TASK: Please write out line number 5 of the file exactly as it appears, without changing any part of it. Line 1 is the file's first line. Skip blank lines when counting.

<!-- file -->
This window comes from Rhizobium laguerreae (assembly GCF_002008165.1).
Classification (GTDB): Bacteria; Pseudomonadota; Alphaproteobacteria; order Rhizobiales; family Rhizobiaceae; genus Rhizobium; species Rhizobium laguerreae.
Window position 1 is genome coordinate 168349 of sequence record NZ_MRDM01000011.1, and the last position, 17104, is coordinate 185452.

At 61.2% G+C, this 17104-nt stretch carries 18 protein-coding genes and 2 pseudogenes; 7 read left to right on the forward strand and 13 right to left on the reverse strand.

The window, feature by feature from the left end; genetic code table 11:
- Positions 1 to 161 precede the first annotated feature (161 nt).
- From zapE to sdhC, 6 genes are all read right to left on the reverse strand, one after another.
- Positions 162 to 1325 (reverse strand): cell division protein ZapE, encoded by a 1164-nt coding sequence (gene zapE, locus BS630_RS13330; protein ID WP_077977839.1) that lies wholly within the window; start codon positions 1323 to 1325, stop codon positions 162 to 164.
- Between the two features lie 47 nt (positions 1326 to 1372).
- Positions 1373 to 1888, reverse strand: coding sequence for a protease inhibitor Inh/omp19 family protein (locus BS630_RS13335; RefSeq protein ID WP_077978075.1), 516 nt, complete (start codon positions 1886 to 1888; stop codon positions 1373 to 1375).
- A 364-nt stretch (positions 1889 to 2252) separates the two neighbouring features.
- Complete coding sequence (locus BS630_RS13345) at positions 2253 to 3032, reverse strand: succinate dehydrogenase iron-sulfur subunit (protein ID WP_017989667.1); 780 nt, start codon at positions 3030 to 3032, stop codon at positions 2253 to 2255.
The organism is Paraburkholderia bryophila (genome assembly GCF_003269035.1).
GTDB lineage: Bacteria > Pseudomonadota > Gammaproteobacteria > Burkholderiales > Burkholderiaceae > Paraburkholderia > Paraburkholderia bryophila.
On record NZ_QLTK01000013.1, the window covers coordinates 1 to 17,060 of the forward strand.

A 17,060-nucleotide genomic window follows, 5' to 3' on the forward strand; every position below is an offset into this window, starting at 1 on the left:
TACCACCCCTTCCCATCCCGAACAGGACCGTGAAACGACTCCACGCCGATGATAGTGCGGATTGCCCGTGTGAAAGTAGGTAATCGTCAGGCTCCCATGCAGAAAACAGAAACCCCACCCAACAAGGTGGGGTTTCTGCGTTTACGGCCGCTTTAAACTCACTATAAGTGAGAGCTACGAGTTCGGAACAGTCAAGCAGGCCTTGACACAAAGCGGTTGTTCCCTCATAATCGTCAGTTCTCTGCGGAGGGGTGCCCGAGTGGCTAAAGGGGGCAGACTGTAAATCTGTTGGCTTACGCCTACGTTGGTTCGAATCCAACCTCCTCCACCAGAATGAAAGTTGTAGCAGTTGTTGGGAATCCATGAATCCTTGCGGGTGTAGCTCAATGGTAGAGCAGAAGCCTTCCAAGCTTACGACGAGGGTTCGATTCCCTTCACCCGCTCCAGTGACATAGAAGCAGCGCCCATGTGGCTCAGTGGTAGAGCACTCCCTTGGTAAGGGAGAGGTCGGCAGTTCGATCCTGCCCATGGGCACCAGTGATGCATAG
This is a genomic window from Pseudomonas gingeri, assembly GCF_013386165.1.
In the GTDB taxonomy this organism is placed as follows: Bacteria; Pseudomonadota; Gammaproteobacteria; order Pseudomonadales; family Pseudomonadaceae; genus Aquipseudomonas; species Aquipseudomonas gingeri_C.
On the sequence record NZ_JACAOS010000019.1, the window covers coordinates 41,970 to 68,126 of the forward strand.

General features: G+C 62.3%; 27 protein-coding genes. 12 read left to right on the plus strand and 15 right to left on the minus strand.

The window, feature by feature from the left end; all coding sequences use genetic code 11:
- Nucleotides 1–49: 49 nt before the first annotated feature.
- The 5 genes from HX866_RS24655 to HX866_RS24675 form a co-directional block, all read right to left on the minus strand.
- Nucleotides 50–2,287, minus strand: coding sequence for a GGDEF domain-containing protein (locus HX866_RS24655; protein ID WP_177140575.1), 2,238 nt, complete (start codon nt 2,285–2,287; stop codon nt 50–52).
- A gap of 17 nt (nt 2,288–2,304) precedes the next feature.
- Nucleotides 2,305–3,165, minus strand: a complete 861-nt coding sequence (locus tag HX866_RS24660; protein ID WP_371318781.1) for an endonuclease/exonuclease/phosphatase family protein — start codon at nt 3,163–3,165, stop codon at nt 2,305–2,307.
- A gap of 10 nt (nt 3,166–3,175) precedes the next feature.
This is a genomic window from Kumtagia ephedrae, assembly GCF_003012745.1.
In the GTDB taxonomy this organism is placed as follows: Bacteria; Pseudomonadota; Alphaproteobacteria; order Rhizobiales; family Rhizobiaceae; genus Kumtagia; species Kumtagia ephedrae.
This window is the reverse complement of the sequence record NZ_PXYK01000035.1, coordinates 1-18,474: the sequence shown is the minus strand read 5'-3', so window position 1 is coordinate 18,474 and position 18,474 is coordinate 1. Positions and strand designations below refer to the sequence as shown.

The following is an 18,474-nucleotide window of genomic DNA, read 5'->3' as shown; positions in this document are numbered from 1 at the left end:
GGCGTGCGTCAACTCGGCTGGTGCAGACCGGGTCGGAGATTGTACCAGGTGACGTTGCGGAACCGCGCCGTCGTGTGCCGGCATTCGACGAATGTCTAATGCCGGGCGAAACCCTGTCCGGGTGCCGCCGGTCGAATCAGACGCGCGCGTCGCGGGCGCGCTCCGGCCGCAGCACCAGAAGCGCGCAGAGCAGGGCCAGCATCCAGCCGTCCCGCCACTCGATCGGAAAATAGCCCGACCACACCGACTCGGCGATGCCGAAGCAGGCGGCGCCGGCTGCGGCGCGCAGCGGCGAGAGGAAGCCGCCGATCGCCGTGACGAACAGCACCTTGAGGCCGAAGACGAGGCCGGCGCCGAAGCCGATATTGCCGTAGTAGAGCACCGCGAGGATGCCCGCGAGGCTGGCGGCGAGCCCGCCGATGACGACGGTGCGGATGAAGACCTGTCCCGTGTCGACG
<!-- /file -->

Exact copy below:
The window, feature by feature from the left end; genetic code table 11: